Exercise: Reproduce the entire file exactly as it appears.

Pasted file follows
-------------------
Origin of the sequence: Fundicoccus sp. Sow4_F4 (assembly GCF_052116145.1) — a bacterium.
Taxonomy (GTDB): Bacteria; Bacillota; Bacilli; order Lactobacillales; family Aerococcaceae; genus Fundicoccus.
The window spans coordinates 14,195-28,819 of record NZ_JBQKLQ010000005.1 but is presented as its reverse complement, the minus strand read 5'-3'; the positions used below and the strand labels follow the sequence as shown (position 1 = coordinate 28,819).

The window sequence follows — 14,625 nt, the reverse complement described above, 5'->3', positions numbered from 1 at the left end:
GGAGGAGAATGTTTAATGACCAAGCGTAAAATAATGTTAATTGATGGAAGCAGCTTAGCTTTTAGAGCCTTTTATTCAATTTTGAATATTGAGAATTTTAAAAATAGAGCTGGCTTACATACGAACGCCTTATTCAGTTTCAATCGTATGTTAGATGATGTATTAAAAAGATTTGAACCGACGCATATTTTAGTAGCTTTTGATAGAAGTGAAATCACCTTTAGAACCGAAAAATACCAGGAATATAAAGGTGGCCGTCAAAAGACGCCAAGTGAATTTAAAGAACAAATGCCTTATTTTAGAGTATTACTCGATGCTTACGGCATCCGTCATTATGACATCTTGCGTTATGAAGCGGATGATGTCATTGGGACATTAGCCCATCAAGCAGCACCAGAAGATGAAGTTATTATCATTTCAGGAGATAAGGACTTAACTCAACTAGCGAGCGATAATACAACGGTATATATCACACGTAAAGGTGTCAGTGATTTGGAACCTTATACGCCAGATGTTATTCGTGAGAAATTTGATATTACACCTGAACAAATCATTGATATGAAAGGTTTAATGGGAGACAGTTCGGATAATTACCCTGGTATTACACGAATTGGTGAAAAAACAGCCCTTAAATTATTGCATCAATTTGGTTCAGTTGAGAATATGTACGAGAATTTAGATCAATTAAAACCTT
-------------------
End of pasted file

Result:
Origin of the sequence: Fundicoccus sp. Sow4_F4 (assembly GCF_052116145.1) — a bacterium.
Taxonomy (GTDB): Bacteria; Bacillota; Bacilli; order Lactobacillales; family Aerococcaceae; genus Fundicoccus.
The window spans coordinates 14,195-28,819 of record NZ_JBQKLQ010000005.1 but is presented as its reverse complement, the minus strand read 5'-3'; the positions used below and the strand labels follow the sequence as shown (position 1 = coordinate 28,819).

The window sequence follows — 14,625 nt, the reverse complement described above, 5'->3', positions numbered from 1 at the left end:
GGAGGAGAATGTTTAATGACCAAGCGTAAAATAATGTTAATTGATGGAAGCAGCTTAGCTTTTAGAGCCTTTTATTCAATTTTGAATATTGAGAATTTTAAAAATAGAGCTGGCTTACATACGAACGCCTTATTCAGTTTCAATCGTATGTTAGATGATGTATTAAAAAGATTTGAACCGACGCATATTTTAGTAGCTTTTGATAGAAGTGAAATCACCTTTAGAACCGAAAAATACCAGGAATATAAAGGTGGCCGTCAAAAGACGCCAAGTGAATTTAAAGAACAAATGCCTTATTTTAGAGTATTACTCGATGCTTACGGCATCCGTCATTATGACATCTTGCGTTATGAAGCGGATGATGTCATTGGGACATTAGCCCATCAAGCAGCACCAGAAGATGAAGTTATTATCATTTCAGGAGATAAGGACTTAACTCAACTAGCGAGCGATAATACAACGGTATATATCACACGTAAAGGTGTCAGTGATTTGGAACCTTATACGCCAGATGTTATTCGTGAGAAATTTGATATTACACCTGAACAAATCATTGATATGAAAGGTTTAATGGGAGACAGTTCGGATAATTACCCTGGTATTACACGAATTGGTGAAAAAACAGCCCTTAAATTATTGCATCAATTTGGTTCAGTTGAGAATATGTACGAGAATTTAGATCAATTAAAACCTT